Being Trans Not a Pass From the Death Penalty in MO

farinasfoto /
farinasfoto /

Liberals have been outraged for the trans community over the last few years, and they expect Americans everywhere to bend our way of life to accommodate them. From having to wonder what people like to call themselves, to giving them special considerations, they are under the delusion that they should be exempt from the standards and practices of everyday life.

Now, Missouri has proven to them that whatever gender they want to call themselves, the law is applied equally. Amber McLaughlin, 49, has been found guilty of stalking and then killing a former girlfriend back in 2003. McLaughlin then dumped the body near the Mississippi River in St Louis, MO.

1,558 people have been executed since the death penalty was reinstated in the mid-1970s. Of that, only 17 were women. McLaughlin makes the first openly transgender person to be put to death.

McLaughlin’s transition began roughly three years ago while at the Potosi state prison. This also may explain why a clemency petition brought up allegations of a traumatic childhood and mental health issues. Per the petition, a foster parent rubbed her face in poop, and her adoptive father reportedly used a stun gun on her. Both claims were not raised in the trial by either side and to bring them up to spare them from death was a last-ditch effort to try and stay alive, much like this transition likely was.

Naturally, gender dysphoria was added to this petition as well. They claimed that the mental anguish and shame between what McLaughlin was born as and how she feels did not line up. Surprisingly, they didn’t use this as the main point, but they still had to put it there.

Back in 2003, McLaughlin had been dating Beverly Guenther, and when the two split up, things got sour. McLaughlin would routinely make the 45-minute drive to Guenther’s office and hide in the building waiting for her. Guenther eventually obtained a restraining order, and occasionally have police officers escort her to her car after work.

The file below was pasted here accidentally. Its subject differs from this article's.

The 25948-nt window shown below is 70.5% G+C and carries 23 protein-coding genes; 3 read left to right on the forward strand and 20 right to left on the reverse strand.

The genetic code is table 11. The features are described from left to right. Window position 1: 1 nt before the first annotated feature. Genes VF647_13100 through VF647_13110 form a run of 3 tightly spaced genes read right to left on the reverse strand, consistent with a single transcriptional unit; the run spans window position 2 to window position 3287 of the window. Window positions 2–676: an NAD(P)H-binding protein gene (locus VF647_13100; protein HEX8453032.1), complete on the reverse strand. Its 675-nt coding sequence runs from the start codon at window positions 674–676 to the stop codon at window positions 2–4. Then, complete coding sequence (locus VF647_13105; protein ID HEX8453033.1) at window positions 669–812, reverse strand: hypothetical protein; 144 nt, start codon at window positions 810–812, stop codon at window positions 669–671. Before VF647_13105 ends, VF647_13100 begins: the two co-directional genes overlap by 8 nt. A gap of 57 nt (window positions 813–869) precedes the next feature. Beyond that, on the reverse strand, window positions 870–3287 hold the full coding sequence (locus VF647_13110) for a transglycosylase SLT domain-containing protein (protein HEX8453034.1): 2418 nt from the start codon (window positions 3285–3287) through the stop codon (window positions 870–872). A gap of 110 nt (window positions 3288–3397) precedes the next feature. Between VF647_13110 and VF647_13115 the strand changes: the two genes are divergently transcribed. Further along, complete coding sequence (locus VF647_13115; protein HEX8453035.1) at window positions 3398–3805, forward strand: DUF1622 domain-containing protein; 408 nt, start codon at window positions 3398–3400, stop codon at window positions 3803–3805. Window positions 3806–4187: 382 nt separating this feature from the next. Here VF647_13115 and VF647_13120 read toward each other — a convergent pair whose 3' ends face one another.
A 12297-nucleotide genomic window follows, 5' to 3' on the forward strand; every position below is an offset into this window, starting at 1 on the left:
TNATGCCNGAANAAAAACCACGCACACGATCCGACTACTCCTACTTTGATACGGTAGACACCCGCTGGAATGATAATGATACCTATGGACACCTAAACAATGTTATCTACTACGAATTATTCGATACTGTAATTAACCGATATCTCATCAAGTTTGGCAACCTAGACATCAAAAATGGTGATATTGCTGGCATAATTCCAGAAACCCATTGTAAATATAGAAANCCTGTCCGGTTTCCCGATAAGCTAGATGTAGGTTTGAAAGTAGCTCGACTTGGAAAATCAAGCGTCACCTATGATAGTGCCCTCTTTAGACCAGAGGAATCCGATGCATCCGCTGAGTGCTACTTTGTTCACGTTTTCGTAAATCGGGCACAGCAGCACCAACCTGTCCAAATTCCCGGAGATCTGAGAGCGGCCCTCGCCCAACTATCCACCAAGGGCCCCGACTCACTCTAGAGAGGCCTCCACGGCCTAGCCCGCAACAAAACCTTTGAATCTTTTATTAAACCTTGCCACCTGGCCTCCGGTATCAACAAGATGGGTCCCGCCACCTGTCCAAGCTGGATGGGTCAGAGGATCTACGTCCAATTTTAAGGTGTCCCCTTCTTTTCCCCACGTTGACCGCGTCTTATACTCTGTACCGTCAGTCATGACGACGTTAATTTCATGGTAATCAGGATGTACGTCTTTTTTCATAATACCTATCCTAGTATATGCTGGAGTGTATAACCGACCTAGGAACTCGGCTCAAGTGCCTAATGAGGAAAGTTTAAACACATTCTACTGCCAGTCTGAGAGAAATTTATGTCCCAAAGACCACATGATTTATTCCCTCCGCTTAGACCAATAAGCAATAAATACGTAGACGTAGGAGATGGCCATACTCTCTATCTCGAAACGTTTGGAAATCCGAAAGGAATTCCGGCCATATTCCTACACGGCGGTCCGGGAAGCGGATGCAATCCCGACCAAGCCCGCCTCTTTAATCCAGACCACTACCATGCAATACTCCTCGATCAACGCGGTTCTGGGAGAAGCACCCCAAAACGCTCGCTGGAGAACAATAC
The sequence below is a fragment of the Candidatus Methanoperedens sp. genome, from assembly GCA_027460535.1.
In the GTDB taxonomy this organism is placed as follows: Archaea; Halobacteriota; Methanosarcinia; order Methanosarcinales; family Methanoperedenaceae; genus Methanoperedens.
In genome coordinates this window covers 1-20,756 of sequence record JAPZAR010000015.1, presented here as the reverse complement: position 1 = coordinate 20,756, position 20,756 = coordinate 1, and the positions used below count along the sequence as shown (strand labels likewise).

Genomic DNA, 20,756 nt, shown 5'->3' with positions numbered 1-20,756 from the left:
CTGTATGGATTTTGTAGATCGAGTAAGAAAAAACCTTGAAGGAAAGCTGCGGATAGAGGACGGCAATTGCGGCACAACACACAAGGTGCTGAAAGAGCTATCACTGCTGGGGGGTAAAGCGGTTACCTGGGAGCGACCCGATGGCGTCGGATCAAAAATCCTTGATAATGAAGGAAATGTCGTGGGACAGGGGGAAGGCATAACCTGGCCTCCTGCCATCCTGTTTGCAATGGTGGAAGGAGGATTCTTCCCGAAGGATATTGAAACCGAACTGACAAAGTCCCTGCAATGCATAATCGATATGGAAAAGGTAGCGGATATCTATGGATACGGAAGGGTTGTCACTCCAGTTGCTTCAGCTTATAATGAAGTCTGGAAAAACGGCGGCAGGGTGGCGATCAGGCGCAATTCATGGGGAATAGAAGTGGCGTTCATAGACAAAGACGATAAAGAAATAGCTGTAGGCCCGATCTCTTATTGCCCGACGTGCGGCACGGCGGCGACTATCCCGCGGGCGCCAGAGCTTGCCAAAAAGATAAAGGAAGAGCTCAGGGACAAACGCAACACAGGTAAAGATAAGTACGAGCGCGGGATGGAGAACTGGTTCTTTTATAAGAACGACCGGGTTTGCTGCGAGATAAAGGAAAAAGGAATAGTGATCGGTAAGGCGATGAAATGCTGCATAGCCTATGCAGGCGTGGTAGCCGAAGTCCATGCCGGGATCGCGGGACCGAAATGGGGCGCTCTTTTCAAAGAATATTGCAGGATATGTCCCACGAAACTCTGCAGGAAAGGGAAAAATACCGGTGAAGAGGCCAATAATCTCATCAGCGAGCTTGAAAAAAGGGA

Then on November 20, 2003, everything came to a head. The neighbors called the police when Guenther failed to make it home from work. Going to her office building, they found a broken knife handle near her car, as well as a long trail of blood. The next day McLaughlin led the police near the Mississippi River. Authorities discovered she had been raped and stabbed repeatedly with a steak knife.

In 2006, McLaughlin was convicted of murder, but the jury was deadlocked on sentencing. Instead, the judge issued the death sentence. Missouri and Indiana are the only states that allow a judge to issue a death sentence. In 2016 a court ordered a new sentencing hearing, but a federal appeals court upheld the death penalty.

Gov. Mike Parson (R-MO) not only declined the clemency request but also issued a statement after she was put to death. “McLaughlin terrorized Ms. Guenther in the final years of her life, but we hope her family and loved ones may finally have some peace.” This kind of simplicity is exactly what the families of the victim need; closure.

With prisons now being forced to treat gender issues like any other disease or mental defect, the number of transgender inmates has skyrocketed to 3,200. For many, they suddenly lose their minds once in prison, others see it as a way to do easier time by being sent to live in the women’s population. Naturally, some truly have gender dysmorphia, but it is not anywhere nearly as prevalent as the liberals would have you believe.

Good job Missouri. This isn’t about how someone feels, but it’s about doing what’s right and making people pay for the crimes they have committed, regardless of what their gender was at the time.